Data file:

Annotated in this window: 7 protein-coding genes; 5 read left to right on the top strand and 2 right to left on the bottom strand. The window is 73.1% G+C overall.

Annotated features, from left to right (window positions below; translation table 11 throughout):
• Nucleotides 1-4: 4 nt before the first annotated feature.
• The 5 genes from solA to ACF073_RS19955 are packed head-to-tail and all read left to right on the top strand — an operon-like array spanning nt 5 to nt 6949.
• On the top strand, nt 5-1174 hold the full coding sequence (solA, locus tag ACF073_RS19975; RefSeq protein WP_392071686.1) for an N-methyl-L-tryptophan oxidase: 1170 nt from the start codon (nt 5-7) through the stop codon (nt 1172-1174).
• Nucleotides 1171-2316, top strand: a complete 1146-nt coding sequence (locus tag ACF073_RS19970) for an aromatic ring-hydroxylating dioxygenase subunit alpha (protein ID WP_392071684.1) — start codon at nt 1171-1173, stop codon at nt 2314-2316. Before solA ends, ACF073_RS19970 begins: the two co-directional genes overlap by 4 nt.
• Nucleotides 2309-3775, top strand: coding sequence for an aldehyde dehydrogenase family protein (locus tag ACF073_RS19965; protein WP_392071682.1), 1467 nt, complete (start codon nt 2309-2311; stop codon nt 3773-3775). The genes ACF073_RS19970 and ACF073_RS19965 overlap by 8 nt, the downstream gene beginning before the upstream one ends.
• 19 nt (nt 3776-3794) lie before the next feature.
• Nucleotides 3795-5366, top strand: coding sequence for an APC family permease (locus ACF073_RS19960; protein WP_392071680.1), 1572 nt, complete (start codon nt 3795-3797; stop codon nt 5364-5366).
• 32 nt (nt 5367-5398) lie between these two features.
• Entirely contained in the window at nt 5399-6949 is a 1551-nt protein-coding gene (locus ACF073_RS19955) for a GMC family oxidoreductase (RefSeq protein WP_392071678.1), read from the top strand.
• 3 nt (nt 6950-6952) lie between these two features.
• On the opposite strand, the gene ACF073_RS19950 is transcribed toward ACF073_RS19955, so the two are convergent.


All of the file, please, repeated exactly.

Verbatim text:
Annotated in this window: 7 protein-coding genes; 5 read left to right on the top strand and 2 right to left on the bottom strand. The window is 73.1% G+C overall.

Annotated features, from left to right (window positions below; translation table 11 throughout):
• Nucleotides 1-4: 4 nt before the first annotated feature.
• The 5 genes from solA to ACF073_RS19955 are packed head-to-tail and all read left to right on the top strand — an operon-like array spanning nt 5 to nt 6949.
• On the top strand, nt 5-1174 hold the full coding sequence (solA, locus tag ACF073_RS19975; RefSeq protein WP_392071686.1) for an N-methyl-L-tryptophan oxidase: 1170 nt from the start codon (nt 5-7) through the stop codon (nt 1172-1174).
• Nucleotides 1171-2316, top strand: a complete 1146-nt coding sequence (locus tag ACF073_RS19970) for an aromatic ring-hydroxylating dioxygenase subunit alpha (protein ID WP_392071684.1) — start codon at nt 1171-1173, stop codon at nt 2314-2316. Before solA ends, ACF073_RS19970 begins: the two co-directional genes overlap by 4 nt.
• Nucleotides 2309-3775, top strand: coding sequence for an aldehyde dehydrogenase family protein (locus tag ACF073_RS19965; protein WP_392071682.1), 1467 nt, complete (start codon nt 2309-2311; stop codon nt 3773-3775). The genes ACF073_RS19970 and ACF073_RS19965 overlap by 8 nt, the downstream gene beginning before the upstream one ends.
• 19 nt (nt 3776-3794) lie before the next feature.
• Nucleotides 3795-5366, top strand: coding sequence for an APC family permease (locus ACF073_RS19960; protein WP_392071680.1), 1572 nt, complete (start codon nt 3795-3797; stop codon nt 5364-5366).
• 32 nt (nt 5367-5398) lie between these two features.
• Entirely contained in the window at nt 5399-6949 is a 1551-nt protein-coding gene (locus ACF073_RS19955) for a GMC family oxidoreductase (RefSeq protein WP_392071678.1), read from the top strand.
• 3 nt (nt 6950-6952) lie between these two features.
• On the opposite strand, the gene ACF073_RS19950 is transcribed toward ACF073_RS19955, so the two are convergent.